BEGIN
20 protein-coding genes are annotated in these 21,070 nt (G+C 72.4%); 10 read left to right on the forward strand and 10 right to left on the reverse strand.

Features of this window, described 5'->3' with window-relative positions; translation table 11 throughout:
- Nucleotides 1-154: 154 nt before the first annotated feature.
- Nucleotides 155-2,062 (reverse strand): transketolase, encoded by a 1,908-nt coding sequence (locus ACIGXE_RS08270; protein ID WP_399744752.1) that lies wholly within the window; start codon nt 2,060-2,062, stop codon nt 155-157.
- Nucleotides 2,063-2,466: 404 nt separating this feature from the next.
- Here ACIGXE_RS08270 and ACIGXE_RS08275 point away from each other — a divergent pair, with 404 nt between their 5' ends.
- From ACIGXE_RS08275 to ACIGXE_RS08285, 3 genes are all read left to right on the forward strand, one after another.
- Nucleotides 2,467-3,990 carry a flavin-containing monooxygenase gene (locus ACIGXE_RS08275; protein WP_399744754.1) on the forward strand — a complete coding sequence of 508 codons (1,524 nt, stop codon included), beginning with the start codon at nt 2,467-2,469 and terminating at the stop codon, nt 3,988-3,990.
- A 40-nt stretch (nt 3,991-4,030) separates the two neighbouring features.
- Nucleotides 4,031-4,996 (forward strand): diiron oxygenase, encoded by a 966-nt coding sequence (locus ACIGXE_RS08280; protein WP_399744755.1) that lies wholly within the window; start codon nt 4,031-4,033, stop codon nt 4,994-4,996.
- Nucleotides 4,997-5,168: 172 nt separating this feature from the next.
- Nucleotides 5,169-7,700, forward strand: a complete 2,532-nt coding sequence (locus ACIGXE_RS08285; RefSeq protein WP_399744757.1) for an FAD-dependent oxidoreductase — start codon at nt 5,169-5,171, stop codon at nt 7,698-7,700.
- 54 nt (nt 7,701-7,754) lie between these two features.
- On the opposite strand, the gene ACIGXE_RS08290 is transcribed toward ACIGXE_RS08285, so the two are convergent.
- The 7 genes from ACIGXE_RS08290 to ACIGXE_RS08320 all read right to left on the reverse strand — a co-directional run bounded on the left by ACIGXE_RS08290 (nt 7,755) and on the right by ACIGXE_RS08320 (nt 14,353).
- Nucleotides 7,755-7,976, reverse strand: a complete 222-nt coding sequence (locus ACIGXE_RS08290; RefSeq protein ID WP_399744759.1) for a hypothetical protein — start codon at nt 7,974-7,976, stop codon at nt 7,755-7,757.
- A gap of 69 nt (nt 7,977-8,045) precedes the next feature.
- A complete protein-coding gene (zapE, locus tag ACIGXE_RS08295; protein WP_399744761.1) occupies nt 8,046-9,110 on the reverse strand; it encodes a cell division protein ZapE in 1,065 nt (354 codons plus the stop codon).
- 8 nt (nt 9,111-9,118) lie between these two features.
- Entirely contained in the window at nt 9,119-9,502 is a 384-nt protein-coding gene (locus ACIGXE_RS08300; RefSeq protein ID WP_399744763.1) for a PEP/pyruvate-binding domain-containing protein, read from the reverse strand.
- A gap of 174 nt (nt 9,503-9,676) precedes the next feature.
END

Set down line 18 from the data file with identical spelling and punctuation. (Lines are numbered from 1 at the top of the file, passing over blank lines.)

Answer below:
- A complete protein-coding gene (zapE, locus tag ACIGXE_RS08295; protein WP_399744761.1) occupies nt 8,046-9,110 on the reverse strand; it encodes a cell division protein ZapE in 1,065 nt (354 codons plus the stop codon).